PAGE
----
Composer Stefano Guzzetti takes on an alter ego, Waves on Canvas, on the album “Into the Northsea.” Moving away from his experience with scores and soundtracks,
Guzzetti shows an admirable amount of skills, from classic piano themes to more experimental, electronic instrumentation. Just as commendable is his ability to include such varied styles on one album without it feeling jumbled or confused. Guzzetti kicks off the record with “Twenty Years,” an ambient, instrumental piano piece that transitions nicely into “Angel,” the album’s first single. With his background, it’s no surprise that Guzzetti excels at dramatic, dynamic works.
“Flowers of the Sea” and “Starfish” are much more experimental in execution. Like their titles suggest, they take influence from the ocean, from wave recordings to garbled and sonorous melodies that evoke feelings of being underwater, of being caught up in the tide. While the two songs are arguably the most radical and innovative tracks on the album, they don’t stand out from the rest in a negative or conflicting way. They add to the record as a whole, rounding out Guzzetti’s display of melodic versatility and ability.
With such proven musical prowess, it’s puzzling why Guzzetti felt the need to add guest musicians on 5 of his album’s 11 tracks. The frequent additions seem excessive, as if Guzzetti doesn’t believe his own merits are enough to carry the record. While the added vocals sometimes do elevate the tracks, like Scottish singer Louise Rutkowski’s contribution to “Angel,” they can also seem like a burden, overpowering and overshadowing Guzzetti’s musicality. On “In My Dream,” Irene Nonnis’s vocals are ironically high-pitched and quite jarring, taking attention away from the soft, ambient piano melody in the background and bringing it to the fact that the song’s main elements compete with each other, almost sounding like components of two completely different songs.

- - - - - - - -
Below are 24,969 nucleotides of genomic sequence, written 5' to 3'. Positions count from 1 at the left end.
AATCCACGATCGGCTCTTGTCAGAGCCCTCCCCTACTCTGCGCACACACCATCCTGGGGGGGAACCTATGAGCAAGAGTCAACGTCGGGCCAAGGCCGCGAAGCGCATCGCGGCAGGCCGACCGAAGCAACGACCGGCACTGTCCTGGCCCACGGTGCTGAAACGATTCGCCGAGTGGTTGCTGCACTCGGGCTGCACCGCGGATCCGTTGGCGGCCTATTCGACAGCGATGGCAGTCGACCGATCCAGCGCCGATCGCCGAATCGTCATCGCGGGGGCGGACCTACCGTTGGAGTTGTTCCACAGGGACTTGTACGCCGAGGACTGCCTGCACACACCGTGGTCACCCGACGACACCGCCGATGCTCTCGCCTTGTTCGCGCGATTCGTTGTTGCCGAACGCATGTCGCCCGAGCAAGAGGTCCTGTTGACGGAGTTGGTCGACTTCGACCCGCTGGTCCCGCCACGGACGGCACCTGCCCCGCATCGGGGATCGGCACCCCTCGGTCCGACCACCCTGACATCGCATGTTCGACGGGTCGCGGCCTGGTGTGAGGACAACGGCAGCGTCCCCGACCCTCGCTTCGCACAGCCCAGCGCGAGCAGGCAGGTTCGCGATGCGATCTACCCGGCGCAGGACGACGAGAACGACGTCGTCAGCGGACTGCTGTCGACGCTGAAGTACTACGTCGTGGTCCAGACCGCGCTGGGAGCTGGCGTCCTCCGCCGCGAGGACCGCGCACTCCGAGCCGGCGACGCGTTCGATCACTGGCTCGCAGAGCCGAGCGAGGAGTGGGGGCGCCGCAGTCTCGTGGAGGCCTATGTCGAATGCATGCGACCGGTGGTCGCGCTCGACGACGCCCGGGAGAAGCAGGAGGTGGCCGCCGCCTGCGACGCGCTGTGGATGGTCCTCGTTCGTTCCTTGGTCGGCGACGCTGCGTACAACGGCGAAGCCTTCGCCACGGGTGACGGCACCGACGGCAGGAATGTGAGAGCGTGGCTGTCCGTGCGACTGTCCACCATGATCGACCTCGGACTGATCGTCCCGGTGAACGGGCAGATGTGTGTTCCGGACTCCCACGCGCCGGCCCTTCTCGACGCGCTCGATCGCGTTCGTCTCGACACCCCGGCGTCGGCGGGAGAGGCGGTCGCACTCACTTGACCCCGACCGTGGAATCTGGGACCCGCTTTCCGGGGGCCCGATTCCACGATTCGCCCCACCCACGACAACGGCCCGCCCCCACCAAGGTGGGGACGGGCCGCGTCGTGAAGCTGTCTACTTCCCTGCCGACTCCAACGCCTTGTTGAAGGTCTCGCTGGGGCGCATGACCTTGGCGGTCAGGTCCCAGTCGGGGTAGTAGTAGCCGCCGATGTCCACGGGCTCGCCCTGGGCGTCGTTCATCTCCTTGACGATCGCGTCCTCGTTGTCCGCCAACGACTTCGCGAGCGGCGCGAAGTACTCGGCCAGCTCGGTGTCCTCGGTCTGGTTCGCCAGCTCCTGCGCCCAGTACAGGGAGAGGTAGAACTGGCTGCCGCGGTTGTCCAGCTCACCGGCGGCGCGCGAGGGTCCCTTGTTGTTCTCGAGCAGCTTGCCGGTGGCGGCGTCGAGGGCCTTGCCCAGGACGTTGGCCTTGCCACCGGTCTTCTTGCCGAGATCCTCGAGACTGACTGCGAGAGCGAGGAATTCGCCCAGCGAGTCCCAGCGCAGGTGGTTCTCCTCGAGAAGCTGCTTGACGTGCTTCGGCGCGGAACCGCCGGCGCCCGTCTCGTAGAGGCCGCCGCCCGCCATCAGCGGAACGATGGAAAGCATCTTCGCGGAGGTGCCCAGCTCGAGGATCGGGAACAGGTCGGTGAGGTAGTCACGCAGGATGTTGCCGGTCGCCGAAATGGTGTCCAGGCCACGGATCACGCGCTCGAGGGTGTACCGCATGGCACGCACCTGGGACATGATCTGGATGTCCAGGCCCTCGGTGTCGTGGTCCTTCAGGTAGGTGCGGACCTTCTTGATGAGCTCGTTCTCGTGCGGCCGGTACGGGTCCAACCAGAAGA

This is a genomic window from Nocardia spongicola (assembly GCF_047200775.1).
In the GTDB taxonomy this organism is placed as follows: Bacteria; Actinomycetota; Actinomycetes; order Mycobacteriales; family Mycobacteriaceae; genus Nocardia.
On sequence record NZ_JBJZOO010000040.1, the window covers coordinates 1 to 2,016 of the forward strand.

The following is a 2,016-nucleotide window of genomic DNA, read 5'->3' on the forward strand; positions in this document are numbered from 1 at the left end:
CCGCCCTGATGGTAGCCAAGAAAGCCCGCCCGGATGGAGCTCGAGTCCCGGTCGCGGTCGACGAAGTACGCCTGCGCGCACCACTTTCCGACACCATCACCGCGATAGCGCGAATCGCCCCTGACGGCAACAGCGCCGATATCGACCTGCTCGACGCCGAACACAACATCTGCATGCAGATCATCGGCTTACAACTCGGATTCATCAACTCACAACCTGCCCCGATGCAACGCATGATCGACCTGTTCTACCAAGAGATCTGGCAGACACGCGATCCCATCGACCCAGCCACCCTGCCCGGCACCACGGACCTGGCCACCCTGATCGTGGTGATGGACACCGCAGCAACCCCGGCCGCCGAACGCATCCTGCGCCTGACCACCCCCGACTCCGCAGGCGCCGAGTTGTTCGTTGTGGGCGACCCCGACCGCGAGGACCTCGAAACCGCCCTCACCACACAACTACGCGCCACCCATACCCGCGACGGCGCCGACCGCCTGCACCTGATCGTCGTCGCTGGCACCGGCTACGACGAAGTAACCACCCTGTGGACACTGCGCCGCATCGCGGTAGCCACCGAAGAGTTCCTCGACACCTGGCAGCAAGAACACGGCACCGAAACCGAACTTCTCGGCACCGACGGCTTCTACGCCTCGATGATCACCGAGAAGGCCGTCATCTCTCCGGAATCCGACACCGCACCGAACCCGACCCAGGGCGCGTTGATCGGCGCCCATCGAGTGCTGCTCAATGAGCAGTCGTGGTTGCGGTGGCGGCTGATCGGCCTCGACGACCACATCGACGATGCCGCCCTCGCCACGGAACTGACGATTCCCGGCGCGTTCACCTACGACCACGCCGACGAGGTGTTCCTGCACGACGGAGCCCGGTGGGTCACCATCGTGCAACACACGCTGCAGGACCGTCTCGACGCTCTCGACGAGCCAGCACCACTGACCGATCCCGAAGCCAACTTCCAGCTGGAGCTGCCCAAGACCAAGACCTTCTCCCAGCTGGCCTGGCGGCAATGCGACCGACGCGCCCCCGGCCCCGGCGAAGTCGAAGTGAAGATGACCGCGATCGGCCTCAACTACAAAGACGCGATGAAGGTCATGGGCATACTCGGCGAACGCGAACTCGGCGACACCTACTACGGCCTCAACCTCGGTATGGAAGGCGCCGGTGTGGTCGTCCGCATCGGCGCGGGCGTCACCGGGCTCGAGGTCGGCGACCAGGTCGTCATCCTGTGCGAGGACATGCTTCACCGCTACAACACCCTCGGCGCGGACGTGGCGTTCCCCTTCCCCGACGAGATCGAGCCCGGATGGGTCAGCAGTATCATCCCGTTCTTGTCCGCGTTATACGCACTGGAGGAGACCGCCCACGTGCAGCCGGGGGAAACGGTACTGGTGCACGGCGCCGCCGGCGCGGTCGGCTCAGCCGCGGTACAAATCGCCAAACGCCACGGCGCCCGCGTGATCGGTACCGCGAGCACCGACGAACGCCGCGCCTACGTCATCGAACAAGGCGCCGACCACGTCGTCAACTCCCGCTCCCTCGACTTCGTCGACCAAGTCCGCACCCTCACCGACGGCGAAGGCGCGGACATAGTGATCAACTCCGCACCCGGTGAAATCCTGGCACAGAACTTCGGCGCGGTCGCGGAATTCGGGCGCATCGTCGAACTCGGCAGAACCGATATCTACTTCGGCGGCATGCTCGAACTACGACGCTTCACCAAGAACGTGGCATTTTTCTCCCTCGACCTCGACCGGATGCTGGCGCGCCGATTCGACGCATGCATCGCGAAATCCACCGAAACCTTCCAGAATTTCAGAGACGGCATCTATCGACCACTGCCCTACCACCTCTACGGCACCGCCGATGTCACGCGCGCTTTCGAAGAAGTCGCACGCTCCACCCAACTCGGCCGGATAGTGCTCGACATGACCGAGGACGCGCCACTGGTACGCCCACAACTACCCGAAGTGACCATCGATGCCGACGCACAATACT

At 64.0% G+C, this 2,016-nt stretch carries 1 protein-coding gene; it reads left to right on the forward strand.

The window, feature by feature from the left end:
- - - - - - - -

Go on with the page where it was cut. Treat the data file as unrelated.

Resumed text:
Just as the dissonance of “In My Dream” pales in comparison to the aptitude displayed in some of its fellow tracks, the repetitiveness and monotony of others comes to the same conclusion. Francoise Lacroix fails to brighten up “Voix Dans Une Voix,” her toneless declarations unfortunately adding to the track’s dullness, fading away into the instrumentation until it becomes an endless loop of unchanging, tedious noise. As Waves on Canvas, Guzzetti takes quite a few musical risks on “Into The Northsea,” but those are not the ones that get him into trouble; in fact, his most progressive pieces are some of his finest. Instead, it’s when he plays with harmony, either utilizing too much or too little, that he loses his talent, and his audience.